Would Led Zeppelin have continued beyond 1979’s In Through the Out Door? No one can say, but it’s clear there were storm clouds on Zep’s horizon nearing the dawn of the new decade. Looking back on the recording, bassist-keyboardist John Paul Jones recalled the band splintering into two camps during these sessions.
On the one side, you had Jones and Robert Plant, who brought their usual energy (if not more) to the late ’78 sessions for In Through the Out Door. For the first time in the band’s history, listeners found Zep songs credited to only Jones and Plant on this album.
In the other camp, you had two forces of nature: Jimmy Page and John Bonham. The substance abuse of Bonham (alcohol) and Page (harder drugs) pushed the rock heavyweights into more of a supporting role than they’d had on previous Zep albums. And you can hear it in the record’s softer feel.
But you couldn’t keep musicians like Bonham and Page from summoning their powers once the tape started rolling. And on one surprising, samba-infused In Through the Out Door track both Zep giants joined Jones and Plant in delivering a highlight of the band’s final statement.
Led Zeppelin got a samba groove going midway through ‘Fool in the Rain’
After breaking onto the scene with its dazzling mix of heavy rock and folk (sometimes in the same track), Led Zeppelin showed it would never sit tight and follow a market-tested formula. That’s how you got the curveball of a third album the band released in 1970.
By Houses of the Holy (1973), fans had probably braced themselves for the turns toward funk and reggae the group took on its follow-up to the monumental fourth album. As the ’70s wore on, Page and his bandmates would give fans soft rock, rockabilly, and country in addition to expected excursions into progressive rock and proto-metal.
But after the very metal Presence (1976) no one could have predicted Zep would take a stab at Latin-influenced tracks like “South Bound Saurez” and “Fool in the Rain.” These In Through the Out Door cuts hint of the more prominent role Jones played in the record. (Jones and Plant reportedly got the idea for the track watching the 1978 World Cup in Argentina.)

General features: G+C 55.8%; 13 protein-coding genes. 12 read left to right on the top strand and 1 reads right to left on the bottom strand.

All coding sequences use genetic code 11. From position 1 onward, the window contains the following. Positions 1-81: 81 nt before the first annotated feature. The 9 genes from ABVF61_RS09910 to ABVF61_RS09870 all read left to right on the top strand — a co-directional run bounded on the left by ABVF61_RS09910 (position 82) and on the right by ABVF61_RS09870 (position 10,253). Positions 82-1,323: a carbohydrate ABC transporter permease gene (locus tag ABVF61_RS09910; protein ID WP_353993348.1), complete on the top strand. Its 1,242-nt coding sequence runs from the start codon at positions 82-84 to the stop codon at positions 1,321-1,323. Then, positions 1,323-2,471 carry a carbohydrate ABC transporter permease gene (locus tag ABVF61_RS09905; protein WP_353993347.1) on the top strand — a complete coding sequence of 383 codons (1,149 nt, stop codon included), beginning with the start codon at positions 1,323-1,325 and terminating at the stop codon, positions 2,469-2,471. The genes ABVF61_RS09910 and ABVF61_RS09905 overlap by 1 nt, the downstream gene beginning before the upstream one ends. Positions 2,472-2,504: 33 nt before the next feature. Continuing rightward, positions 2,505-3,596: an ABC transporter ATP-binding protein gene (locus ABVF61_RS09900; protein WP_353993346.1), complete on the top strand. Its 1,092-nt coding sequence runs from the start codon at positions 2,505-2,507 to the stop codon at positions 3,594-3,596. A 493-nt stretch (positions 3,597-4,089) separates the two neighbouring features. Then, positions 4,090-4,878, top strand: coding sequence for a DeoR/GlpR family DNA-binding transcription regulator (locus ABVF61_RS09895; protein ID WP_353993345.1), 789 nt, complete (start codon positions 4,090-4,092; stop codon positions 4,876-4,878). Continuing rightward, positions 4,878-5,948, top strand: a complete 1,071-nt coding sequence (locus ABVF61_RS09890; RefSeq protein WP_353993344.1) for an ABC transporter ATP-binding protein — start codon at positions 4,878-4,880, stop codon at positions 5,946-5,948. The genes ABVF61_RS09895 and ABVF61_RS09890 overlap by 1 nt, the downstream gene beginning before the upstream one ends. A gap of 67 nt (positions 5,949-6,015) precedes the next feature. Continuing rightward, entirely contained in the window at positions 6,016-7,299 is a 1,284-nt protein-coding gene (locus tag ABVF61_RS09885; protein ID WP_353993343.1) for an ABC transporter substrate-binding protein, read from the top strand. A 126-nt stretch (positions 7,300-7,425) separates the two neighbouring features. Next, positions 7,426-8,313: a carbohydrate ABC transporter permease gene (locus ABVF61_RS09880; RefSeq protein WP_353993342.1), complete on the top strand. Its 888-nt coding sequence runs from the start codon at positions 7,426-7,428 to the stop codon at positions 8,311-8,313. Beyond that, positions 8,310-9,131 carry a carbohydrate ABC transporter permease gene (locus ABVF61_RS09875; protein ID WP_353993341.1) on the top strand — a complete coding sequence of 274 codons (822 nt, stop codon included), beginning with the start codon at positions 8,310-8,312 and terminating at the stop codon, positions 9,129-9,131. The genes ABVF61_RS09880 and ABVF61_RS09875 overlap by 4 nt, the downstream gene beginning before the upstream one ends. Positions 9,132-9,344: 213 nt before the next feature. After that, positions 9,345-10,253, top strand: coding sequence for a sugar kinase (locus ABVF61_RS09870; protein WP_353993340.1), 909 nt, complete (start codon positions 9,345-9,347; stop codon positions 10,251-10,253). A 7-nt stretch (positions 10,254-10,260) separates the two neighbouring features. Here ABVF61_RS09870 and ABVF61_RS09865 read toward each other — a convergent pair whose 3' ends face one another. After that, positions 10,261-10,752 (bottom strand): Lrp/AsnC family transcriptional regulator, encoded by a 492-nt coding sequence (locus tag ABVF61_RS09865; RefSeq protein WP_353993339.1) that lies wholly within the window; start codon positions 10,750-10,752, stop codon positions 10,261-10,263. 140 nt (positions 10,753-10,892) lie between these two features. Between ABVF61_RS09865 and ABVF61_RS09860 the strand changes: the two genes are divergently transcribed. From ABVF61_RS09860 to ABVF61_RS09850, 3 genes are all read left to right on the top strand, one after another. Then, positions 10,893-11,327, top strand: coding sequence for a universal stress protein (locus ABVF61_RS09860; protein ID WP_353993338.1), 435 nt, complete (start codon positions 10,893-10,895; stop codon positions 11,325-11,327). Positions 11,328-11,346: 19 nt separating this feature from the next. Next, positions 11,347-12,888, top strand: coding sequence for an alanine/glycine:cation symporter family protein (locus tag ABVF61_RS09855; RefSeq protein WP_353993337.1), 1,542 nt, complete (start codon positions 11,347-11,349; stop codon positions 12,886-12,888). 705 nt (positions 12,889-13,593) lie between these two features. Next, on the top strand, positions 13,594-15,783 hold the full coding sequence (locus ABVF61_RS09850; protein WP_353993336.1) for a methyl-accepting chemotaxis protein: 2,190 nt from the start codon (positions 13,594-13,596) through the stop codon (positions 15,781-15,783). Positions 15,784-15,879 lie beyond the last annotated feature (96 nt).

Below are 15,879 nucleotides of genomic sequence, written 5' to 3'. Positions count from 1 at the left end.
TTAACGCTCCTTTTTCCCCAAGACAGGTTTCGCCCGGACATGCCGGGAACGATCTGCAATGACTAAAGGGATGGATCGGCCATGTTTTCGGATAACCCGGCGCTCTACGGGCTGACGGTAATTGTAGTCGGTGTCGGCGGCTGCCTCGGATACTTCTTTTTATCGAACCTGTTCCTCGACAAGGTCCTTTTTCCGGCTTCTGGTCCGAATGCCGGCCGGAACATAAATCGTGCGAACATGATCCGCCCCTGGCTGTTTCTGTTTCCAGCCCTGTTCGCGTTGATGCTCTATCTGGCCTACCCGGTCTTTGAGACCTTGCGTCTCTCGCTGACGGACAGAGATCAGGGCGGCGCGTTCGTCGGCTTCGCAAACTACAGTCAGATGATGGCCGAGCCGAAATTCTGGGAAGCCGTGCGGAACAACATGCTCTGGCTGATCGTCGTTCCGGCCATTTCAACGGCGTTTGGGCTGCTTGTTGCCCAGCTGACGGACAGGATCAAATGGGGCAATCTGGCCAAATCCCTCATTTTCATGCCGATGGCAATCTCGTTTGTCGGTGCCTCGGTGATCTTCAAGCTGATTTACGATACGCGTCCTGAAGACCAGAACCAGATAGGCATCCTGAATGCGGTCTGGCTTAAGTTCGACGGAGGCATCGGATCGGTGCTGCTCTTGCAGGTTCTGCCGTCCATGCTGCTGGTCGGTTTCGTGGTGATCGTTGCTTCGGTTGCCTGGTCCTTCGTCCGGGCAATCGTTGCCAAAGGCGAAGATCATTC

And on “Fool in the Rain” the oddest thing happens about two-and-a-half minutes in: Led Zeppelin dives headlong into a samba break powered by Bonham. After Jones established the Latin groove and Bonham laid down a beat for the ages, the whistles came out for a Zep-style trip to carnaval.
John Bonham shines on timbales and agogo bells, among other percussion instruments
If Bonham had stopped with the main groove he dropped on “Fool in the Rain,” he would have delivered one of his finest moments on record. However, with the work he does on the Brazilian samba section, Bonham takes his percussion work to another level.
Zeppelin fans who’ve seen Bonham perform “Moby Dick” live know he felt comfortable with multiple types of percussion instruments. And he proves that when he uses timbales, agogo bells, and possibly the marimba during the “Fool in the Rain” middle section. When people say no one ever matched Bonham, they’re talking about moments like this one.
But Page shines about as brightly as Bonzo here. After a return to the main theme, Page takes a magnificent guitar solo (at 3:51) that lasts longer than a full minute. The distorted, unique sound came courtesy of an Octivider effects box that sends out notes at multiple octaves simultaneously.
In brief, Led Zeppelin made samba fit within the band’s eclectic style. And though Page thought it worked fine on In Through the Out Door, he spoke of how he and Bonham hungered for a heavier follow-up for Zep in the ’80s. Sadly, they never got the chance.